I get that schools cannot deliver every sport and there are finite Government resources. But I think swimming has to be the exception and should be properly resourced and mandatory. It's an investment in the nation's health. As Humphrey says, its a life-saving skill. It's also possibly the one sport or activity anyone can do at age, on their own or with people with minimal equipment at minimal cost. I run regularly and cycle too...but at some point my knees will give in and I might have less appetite to face traffic on my bike the older I get. But swimming? That's something anyone can do at any time in their life...providing they have learned in the first place.
  10. falcace

    The Olympic Games

    A small bearing I'm sure. But you are talking about a population that takes up less than 5% of the UK population and let's say 2.5% if its girls. This is 33% who cannot swim. The biggest factor, I think, is that its expensive to take every kid in primary school to a swimming lesson and pools are also expensive things to run. So when you get Government cuts to education, sport, leisure, its one of the things that suffers. As a consequence, less kids can swim and go into adulthood without a skill or the water confidence that would enable them to be more active....more likely to be inactive/obese and ultimately, a greater burden on the NHS. It's that old short-term thinking again.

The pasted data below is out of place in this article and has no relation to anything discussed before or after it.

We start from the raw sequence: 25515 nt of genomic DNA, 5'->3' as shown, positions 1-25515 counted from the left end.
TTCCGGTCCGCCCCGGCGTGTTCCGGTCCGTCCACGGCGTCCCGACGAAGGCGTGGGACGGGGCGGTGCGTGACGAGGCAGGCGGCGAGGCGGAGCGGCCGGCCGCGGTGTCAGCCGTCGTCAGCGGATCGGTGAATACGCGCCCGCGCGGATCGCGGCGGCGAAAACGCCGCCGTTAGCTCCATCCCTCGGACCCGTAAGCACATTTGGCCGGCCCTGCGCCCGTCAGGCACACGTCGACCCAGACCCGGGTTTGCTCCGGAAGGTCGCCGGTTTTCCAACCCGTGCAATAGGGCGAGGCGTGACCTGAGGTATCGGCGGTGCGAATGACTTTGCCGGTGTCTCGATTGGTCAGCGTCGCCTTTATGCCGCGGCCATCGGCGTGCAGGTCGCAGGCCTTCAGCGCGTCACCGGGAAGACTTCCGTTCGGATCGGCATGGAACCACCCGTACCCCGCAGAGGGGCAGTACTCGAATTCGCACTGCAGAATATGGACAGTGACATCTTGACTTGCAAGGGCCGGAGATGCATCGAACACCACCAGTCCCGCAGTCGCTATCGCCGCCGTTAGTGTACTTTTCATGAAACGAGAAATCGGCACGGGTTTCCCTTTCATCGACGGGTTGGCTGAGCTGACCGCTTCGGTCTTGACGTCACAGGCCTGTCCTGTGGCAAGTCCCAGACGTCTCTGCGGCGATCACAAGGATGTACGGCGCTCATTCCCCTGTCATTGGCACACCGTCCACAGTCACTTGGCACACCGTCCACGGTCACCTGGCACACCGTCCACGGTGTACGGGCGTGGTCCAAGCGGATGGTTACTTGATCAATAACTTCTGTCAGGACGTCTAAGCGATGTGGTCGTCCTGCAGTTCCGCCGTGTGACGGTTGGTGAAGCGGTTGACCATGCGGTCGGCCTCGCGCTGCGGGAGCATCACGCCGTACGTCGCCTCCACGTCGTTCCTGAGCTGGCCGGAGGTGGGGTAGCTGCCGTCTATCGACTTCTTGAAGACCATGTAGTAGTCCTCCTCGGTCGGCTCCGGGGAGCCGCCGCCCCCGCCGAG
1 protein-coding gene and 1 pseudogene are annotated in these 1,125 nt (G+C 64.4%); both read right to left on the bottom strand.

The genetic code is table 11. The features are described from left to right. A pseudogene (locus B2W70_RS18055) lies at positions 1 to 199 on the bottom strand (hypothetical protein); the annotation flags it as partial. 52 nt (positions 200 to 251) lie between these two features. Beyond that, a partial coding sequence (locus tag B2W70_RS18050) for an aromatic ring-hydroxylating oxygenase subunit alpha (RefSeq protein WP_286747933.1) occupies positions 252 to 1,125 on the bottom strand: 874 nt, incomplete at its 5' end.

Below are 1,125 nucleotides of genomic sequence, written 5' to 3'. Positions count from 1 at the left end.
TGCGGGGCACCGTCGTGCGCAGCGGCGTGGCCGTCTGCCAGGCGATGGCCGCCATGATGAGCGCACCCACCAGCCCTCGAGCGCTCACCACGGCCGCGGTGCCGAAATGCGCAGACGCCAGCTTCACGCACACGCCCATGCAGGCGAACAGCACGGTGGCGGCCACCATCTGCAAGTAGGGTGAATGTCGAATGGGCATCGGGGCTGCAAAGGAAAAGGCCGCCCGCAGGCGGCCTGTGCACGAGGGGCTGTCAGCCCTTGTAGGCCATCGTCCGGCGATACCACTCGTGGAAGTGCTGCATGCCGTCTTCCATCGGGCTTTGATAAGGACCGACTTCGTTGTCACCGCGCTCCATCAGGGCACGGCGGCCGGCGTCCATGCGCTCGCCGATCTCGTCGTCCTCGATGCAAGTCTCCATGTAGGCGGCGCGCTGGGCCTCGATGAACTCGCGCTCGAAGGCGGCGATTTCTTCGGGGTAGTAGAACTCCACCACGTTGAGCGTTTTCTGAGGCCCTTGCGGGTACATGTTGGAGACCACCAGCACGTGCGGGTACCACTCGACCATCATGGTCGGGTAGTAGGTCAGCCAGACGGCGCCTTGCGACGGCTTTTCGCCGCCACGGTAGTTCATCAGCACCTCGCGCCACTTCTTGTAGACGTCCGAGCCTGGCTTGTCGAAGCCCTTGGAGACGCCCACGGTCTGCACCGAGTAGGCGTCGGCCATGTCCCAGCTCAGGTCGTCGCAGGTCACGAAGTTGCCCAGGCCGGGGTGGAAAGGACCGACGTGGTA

11. falcace

    The Olympic Games

    I hear you. Hate to sound like an old duffer, but here goes....when I was at school we had regular swim lessons at primary school and very cheap council run lessons. There might have been one or two kids in the year that struggled to swim. Now, a third of kids leave primary school unable to swim. A third!
  12. falcace

    The Olympic Games

    Superb performance. And - you would think - its much more worthy of funding a sport like BMX which is way more accessible to more kids than sailing or equestrian.
  13. falcace

    The Olympic Games